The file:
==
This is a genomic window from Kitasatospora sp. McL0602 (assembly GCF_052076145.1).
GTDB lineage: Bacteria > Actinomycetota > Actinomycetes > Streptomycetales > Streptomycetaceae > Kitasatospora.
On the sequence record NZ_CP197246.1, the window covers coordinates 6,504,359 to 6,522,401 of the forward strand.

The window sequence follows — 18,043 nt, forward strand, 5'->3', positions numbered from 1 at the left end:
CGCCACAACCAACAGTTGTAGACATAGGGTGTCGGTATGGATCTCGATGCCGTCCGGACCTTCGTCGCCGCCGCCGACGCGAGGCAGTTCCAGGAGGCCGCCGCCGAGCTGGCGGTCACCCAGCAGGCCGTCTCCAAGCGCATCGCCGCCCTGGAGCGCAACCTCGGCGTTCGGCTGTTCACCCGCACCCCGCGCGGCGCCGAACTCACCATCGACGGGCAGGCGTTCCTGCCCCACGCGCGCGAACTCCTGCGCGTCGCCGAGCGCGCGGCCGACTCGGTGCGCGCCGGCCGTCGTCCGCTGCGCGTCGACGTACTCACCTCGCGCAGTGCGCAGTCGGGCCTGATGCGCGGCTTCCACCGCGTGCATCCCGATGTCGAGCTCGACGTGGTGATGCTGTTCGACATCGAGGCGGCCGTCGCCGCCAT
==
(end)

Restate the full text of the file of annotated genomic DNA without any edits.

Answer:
This is a genomic window from Kitasatospora sp. McL0602 (assembly GCF_052076145.1).
GTDB lineage: Bacteria > Actinomycetota > Actinomycetes > Streptomycetales > Streptomycetaceae > Kitasatospora.
On the sequence record NZ_CP197246.1, the window covers coordinates 6,504,359 to 6,522,401 of the forward strand.

The window sequence follows — 18,043 nt, forward strand, 5'->3', positions numbered from 1 at the left end:
CGCCACAACCAACAGTTGTAGACATAGGGTGTCGGTATGGATCTCGATGCCGTCCGGACCTTCGTCGCCGCCGCCGACGCGAGGCAGTTCCAGGAGGCCGCCGCCGAGCTGGCGGTCACCCAGCAGGCCGTCTCCAAGCGCATCGCCGCCCTGGAGCGCAACCTCGGCGTTCGGCTGTTCACCCGCACCCCGCGCGGCGCCGAACTCACCATCGACGGGCAGGCGTTCCTGCCCCACGCGCGCGAACTCCTGCGCGTCGCCGAGCGCGCGGCCGACTCGGTGCGCGCCGGCCGTCGTCCGCTGCGCGTCGACGTACTCACCTCGCGCAGTGCGCAGTCGGGCCTGATGCGCGGCTTCCACCGCGTGCATCCCGATGTCGAGCTCGACGTGGTGATGCTGTTCGACATCGAGGCGGCCGTCGCCGCCAT